Jay & Miles X-Plain the X-Men

332 – Gideon Falls

Art by David Wynne. Wanna buy the original? Drop him a line!

In which Swimsuit Catalog is not an actual style of martial arts; Onslaught dabbles in vandalism; Crule is a special guy; we identify briefly with X-Force; and Charles Xavier is the Keyser Soze of Onslaught.

X-PLAINED:

  • Externals on Krakoa
  • Relative levels of violence in X-books
  • X-Force #52-54
  • Camp Hayden, KY
  • Onslaught-facilitated power-ups
  • Gideon (again)
  • At least one apparent death
  • How it feels to be us
  • Businesswear
  • Whether Cannonball is an external
  • Nazis in the Captain Britain Corps
  • Doop

NEXT EPISODE: Sinister vs. Public Transit


Check out the visual companion to this episode on our blog.

Find us on iTunes or Stitcher!

Jay and Miles X-Plain the X-Men is 100% ad-free and listener supported. If you want to help support the podcast–and unlock more cool stuff–you can do that right here!

Buy rad swag at our TeePublic shop!

13 comments

  1. I really used to love the fanservice art, way back when. But as I’ve grown older, I’ve come to feel that there’s a time and place for it. The time is not all the time. The place isn’t everywhere.

    Last year, I tried to reread a Catwoman arc I hadn’t looked at in many years. The art was by Jim Balent. While it wasn’t on the level of his later work, it was just too distracting to continue. I swear, he should change his last name to Blatant.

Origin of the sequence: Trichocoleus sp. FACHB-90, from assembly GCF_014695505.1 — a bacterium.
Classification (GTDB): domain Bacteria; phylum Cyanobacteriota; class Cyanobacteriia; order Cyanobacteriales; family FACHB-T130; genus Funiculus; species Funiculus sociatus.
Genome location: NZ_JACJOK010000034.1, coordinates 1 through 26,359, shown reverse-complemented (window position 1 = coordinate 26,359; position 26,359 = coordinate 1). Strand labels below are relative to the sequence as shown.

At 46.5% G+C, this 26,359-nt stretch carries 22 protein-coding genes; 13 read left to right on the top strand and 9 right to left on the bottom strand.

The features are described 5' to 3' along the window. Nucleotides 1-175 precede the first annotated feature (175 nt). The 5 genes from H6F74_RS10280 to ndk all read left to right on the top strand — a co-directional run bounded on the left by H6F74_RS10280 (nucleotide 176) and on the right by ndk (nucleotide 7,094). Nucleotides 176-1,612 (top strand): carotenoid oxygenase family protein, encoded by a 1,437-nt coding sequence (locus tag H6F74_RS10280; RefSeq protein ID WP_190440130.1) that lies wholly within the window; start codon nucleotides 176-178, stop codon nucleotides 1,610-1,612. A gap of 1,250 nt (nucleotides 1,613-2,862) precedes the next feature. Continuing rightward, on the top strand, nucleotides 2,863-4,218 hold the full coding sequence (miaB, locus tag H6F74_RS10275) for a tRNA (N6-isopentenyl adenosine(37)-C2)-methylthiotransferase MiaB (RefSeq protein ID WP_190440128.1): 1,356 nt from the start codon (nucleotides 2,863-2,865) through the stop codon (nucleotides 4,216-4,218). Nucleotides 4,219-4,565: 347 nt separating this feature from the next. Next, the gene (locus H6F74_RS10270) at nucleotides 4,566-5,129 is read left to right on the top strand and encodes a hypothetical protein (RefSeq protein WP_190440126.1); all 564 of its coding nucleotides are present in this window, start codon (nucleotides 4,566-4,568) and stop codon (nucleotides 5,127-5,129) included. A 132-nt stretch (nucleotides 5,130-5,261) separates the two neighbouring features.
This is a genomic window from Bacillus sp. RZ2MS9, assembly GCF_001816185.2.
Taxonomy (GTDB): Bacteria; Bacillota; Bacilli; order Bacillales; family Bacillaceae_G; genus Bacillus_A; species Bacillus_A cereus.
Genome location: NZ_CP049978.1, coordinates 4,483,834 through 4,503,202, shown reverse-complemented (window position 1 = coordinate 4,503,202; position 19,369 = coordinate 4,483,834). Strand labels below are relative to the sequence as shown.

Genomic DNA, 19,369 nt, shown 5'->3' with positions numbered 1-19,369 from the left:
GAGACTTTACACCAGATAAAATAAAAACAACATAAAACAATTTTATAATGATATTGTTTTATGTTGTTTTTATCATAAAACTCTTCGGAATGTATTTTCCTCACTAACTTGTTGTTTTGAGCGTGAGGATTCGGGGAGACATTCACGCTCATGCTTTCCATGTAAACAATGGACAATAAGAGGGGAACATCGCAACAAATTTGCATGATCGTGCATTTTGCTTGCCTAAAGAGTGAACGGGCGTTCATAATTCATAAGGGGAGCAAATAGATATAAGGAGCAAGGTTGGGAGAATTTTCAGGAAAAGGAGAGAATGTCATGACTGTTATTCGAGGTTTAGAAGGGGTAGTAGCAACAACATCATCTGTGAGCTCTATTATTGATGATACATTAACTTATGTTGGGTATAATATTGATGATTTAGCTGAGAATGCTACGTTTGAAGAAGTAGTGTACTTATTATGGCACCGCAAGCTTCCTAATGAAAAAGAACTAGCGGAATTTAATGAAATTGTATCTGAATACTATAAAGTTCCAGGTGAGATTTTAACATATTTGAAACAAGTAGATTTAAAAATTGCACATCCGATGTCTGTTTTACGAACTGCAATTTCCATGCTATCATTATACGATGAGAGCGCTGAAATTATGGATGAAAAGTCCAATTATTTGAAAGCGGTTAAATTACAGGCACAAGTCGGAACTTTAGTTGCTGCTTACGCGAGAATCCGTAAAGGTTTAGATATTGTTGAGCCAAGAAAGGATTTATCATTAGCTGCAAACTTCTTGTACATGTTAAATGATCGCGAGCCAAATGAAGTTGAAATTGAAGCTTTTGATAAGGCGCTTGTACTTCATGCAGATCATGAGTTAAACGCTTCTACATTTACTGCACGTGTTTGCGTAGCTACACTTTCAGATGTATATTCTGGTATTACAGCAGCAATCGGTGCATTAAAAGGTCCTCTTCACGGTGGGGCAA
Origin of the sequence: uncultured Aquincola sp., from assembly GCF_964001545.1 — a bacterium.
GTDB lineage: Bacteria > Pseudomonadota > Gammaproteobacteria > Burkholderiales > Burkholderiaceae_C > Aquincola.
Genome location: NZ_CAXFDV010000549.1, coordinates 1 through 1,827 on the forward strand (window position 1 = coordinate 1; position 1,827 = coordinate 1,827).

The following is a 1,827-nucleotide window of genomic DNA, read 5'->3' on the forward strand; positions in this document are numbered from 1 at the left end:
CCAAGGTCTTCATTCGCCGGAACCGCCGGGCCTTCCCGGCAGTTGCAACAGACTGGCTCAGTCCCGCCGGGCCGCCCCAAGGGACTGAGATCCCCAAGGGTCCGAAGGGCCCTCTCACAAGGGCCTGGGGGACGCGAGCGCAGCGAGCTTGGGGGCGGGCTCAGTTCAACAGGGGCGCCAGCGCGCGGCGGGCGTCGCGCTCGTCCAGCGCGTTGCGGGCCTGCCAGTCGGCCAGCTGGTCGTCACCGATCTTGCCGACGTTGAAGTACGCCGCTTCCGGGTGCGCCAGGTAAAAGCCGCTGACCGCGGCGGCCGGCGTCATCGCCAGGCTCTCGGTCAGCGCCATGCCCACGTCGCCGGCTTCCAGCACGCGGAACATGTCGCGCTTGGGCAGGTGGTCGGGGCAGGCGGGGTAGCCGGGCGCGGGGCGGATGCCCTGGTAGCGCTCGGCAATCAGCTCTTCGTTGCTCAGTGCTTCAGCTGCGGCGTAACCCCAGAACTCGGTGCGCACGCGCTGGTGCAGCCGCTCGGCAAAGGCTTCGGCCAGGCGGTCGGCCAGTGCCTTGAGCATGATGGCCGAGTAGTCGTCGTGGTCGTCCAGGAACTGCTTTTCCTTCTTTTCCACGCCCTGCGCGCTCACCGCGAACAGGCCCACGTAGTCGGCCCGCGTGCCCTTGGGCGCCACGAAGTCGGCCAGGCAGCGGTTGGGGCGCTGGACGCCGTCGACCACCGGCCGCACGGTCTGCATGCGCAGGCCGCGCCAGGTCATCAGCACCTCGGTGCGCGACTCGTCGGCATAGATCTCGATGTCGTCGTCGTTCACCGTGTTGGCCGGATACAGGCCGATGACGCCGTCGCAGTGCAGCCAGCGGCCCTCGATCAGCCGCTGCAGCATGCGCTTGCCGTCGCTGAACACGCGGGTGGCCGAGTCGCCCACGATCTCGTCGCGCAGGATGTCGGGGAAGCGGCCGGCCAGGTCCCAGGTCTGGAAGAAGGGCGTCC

2. In terms of Selene having issues leeching life energy out of Cable, I think that was a problem that Fitzroy had with Cable when HE tried to leech life energy out of him to create one of his time portal thingies, but it didn’t work because he hadn’t spotted Cable was wearing some sort of flesh-like arm-covering and Fitzroy either couldn’t pull energy out of the arm, or couldn’t process the Technorganic energy that DID come out of the arm.

    But since I’m not a huge Cable fan, and would happily push Fitzroy off a cliff for killing the Hellions, I might be mis-remembering.

  3. I’m currently searching this “Real Gentlemen of Leisure” site, trying to find the fan theory that you guys mentioned, and so far I’m having no luck! Do you know anything at all about the RGoL page/blog entry that would have had that comment?

      1. I know of Jane Foster: Valkyrie, Return of the Valkyries and The Mighty Valkyries just started. Fearless Defenders was also a great, albeit brief, series. I’m sure there are others but those are the only ones I’ve read and recommend all of them.